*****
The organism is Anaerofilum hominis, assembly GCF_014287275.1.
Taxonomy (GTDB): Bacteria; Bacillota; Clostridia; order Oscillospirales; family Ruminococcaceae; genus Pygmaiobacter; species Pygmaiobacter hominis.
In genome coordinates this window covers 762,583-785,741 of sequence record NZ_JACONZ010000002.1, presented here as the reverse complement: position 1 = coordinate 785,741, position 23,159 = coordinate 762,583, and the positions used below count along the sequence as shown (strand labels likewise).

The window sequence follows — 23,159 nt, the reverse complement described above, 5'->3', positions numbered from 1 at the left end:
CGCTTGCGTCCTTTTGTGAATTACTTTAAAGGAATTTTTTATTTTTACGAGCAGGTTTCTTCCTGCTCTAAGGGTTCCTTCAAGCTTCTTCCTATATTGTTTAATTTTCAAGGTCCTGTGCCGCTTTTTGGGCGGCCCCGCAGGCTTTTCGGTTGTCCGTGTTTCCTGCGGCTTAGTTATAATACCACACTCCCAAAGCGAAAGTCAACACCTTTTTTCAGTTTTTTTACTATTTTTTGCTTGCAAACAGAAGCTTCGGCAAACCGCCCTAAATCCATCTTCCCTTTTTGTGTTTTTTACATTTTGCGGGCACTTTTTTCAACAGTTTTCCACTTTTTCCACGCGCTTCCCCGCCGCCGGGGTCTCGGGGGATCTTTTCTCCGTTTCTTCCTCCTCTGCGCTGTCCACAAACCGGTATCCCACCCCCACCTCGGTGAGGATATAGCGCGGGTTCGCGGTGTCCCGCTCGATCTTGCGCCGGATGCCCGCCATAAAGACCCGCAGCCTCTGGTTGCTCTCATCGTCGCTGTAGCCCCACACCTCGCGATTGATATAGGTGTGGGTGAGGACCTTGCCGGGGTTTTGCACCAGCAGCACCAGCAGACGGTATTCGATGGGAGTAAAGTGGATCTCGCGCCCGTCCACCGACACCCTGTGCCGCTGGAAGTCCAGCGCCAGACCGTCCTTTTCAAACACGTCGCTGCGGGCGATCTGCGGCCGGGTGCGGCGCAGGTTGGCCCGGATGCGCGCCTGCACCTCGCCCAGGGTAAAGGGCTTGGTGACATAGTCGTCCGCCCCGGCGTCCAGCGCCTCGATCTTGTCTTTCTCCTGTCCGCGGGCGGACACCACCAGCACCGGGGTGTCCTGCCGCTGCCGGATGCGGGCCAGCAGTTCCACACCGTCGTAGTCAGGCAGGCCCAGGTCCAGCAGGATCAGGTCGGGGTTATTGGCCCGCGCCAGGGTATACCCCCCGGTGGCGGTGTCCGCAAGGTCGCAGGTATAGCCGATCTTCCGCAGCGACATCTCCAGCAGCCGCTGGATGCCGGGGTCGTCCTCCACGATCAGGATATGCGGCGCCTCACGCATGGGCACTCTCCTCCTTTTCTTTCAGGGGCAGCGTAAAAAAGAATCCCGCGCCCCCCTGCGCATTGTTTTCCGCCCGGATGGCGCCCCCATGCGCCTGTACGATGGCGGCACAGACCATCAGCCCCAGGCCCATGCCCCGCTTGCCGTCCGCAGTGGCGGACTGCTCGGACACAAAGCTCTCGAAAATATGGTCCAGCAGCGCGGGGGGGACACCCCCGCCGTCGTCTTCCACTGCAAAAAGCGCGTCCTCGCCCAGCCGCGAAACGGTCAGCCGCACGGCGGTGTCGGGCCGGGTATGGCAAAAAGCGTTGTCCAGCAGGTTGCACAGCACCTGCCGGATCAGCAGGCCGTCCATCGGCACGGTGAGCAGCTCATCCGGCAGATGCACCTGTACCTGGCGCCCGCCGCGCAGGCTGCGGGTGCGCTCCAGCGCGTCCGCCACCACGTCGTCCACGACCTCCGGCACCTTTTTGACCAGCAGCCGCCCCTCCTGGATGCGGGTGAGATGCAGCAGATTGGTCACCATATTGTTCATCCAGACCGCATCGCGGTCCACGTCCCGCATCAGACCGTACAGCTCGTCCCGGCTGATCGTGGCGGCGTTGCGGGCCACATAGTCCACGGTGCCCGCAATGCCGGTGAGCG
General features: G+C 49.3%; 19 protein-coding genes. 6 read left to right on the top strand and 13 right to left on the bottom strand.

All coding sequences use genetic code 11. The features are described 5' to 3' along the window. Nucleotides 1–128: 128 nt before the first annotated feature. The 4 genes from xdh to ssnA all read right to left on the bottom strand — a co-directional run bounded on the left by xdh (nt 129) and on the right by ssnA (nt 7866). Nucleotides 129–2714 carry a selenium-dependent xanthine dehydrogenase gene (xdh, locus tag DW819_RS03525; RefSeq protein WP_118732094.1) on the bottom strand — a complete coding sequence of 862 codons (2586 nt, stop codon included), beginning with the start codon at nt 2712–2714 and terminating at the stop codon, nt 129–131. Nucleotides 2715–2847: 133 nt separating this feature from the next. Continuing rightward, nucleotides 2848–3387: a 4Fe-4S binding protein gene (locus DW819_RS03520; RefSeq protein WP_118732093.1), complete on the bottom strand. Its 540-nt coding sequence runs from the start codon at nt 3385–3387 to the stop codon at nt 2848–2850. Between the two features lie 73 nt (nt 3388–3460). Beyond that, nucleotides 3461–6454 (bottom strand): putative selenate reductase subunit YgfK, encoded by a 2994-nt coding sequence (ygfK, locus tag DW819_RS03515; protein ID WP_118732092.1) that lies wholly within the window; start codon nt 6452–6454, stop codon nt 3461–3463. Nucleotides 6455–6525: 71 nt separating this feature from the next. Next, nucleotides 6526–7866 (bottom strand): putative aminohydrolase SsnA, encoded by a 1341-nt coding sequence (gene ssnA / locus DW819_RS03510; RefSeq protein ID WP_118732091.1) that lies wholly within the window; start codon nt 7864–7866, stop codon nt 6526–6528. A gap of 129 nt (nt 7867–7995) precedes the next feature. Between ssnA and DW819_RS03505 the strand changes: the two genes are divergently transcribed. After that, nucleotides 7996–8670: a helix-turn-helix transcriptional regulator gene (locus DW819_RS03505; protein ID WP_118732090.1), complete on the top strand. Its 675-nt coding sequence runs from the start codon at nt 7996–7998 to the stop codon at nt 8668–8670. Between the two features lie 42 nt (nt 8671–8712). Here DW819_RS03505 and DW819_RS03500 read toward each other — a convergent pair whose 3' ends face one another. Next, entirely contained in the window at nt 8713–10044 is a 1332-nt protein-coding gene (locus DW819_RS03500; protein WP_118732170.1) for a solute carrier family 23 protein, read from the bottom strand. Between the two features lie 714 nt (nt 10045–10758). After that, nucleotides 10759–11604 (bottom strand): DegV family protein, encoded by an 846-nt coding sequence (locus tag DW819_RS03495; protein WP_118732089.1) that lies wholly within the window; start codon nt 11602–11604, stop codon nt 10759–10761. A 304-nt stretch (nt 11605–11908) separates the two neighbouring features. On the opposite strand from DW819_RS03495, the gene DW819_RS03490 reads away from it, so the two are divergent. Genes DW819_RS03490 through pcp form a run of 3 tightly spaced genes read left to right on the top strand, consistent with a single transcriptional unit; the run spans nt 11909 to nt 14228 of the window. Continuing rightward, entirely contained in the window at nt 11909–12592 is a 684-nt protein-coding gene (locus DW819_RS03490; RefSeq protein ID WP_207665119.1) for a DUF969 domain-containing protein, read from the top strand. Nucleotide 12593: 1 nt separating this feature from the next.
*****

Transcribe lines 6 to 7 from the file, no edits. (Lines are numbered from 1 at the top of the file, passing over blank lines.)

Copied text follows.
General features: G+C 49.3%; 19 protein-coding genes. 6 read left to right on the top strand and 13 right to left on the bottom strand.

All coding sequences use genetic code 11. The features are described 5' to 3' along the window. Nucleotides 1–128: 128 nt before the first annotated feature. The 4 genes from xdh to ssnA all read right to left on the bottom strand — a co-directional run bounded on the left by xdh (nt 129) and on the right by ssnA (nt 7866). Nucleotides 129–2714 carry a selenium-dependent xanthine dehydrogenase gene (xdh, locus tag DW819_RS03525; RefSeq protein WP_118732094.1) on the bottom strand — a complete coding sequence of 862 codons (2586 nt, stop codon included), beginning with the start codon at nt 2712–2714 and terminating at the stop codon, nt 129–131. Nucleotides 2715–2847: 133 nt separating this feature from the next. Continuing rightward, nucleotides 2848–3387: a 4Fe-4S binding protein gene (locus DW819_RS03520; RefSeq protein WP_118732093.1), complete on the bottom strand. Its 540-nt coding sequence runs from the start codon at nt 3385–3387 to the stop codon at nt 2848–2850. Between the two features lie 73 nt (nt 3388–3460). Beyond that, nucleotides 3461–6454 (bottom strand): putative selenate reductase subunit YgfK, encoded by a 2994-nt coding sequence (ygfK, locus tag DW819_RS03515; protein ID WP_118732092.1) that lies wholly within the window; start codon nt 6452–6454, stop codon nt 3461–3463. Nucleotides 6455–6525: 71 nt separating this feature from the next. Next, nucleotides 6526–7866 (bottom strand): putative aminohydrolase SsnA, encoded by a 1341-nt coding sequence (gene ssnA / locus DW819_RS03510; RefSeq protein ID WP_118732091.1) that lies wholly within the window; start codon nt 7864–7866, stop codon nt 6526–6528. A gap of 129 nt (nt 7867–7995) precedes the next feature. Between ssnA and DW819_RS03505 the strand changes: the two genes are divergently transcribed. After that, nucleotides 7996–8670: a helix-turn-helix transcriptional regulator gene (locus DW819_RS03505; protein ID WP_118732090.1), complete on the top strand. Its 675-nt coding sequence runs from the start codon at nt 7996–7998 to the stop codon at nt 8668–8670. Between the two features lie 42 nt (nt 8671–8712). Here DW819_RS03505 and DW819_RS03500 read toward each other — a convergent pair whose 3' ends face one another. Next, entirely contained in the window at nt 8713–10044 is a 1332-nt protein-coding gene (locus DW819_RS03500; protein WP_118732170.1) for a solute carrier family 23 protein, read from the bottom strand. Between the two features lie 714 nt (nt 10045–10758). After that, nucleotides 10759–11604 (bottom strand): DegV family protein, encoded by an 846-nt coding sequence (locus tag DW819_RS03495; protein WP_118732089.1) that lies wholly within the window; start codon nt 11602–11604, stop codon nt 10759–10761. A 304-nt stretch (nt 11605–11908) separates the two neighbouring features. On the opposite strand from DW819_RS03495, the gene DW819_RS03490 reads away from it, so the two are divergent. Genes DW819_RS03490 through pcp form a run of 3 tightly spaced genes read left to right on the top strand, consistent with a single transcriptional unit; the run spans nt 11909 to nt 14228 of the window. Continuing rightward, entirely contained in the window at nt 11909–12592 is a 684-nt protein-coding gene (locus DW819_RS03490; RefSeq protein ID WP_207665119.1) for a DUF969 domain-containing protein, read from the top strand. Nucleotide 12593: 1 nt separating this feature from the next.